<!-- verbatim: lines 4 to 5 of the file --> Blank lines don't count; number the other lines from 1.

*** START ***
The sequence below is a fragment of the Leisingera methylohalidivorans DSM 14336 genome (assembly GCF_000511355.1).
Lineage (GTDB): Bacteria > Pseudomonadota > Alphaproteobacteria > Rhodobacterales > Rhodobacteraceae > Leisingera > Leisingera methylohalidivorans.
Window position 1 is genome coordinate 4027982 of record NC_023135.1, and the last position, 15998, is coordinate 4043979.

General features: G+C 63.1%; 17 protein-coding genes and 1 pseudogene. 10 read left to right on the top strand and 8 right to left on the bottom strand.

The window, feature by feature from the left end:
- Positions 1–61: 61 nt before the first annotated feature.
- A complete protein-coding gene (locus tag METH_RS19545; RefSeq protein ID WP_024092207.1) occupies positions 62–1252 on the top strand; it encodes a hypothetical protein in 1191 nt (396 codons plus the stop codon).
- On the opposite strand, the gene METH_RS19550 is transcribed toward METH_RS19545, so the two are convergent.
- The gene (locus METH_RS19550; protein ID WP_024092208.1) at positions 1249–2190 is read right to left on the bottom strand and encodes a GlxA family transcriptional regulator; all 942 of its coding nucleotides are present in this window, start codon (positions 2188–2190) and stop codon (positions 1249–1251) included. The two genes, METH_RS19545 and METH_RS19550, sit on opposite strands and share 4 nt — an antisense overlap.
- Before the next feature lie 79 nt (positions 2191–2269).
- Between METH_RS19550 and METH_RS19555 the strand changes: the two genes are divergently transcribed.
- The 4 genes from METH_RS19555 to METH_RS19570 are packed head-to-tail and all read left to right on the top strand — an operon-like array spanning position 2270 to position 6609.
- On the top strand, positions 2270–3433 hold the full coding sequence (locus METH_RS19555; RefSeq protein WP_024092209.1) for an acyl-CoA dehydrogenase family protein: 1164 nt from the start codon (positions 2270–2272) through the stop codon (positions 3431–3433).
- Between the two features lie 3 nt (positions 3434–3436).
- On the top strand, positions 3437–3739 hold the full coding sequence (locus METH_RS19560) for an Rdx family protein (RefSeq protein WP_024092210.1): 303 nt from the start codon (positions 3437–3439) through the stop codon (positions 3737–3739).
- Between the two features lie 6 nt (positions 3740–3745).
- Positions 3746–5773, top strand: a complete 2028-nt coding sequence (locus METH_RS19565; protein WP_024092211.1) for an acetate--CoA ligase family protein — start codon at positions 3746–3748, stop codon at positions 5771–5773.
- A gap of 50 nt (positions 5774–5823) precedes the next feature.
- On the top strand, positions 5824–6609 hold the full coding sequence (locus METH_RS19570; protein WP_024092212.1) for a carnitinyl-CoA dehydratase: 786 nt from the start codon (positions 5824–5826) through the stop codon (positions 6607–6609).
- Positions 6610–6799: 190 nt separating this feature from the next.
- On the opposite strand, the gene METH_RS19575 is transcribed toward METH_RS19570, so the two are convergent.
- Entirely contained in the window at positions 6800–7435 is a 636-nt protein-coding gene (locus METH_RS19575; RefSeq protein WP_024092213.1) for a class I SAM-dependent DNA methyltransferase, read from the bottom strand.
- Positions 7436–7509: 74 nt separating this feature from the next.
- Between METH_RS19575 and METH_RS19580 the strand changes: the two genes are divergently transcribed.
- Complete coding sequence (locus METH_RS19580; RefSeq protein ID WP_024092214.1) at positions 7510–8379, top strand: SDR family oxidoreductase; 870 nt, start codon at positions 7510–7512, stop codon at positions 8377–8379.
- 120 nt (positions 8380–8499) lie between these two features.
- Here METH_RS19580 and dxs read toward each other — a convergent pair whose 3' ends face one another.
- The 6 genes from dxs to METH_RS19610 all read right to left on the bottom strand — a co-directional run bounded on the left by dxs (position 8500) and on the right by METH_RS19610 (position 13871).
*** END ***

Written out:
General features: G+C 63.1%; 17 protein-coding genes and 1 pseudogene. 10 read left to right on the top strand and 8 right to left on the bottom strand.

The window, feature by feature from the left end: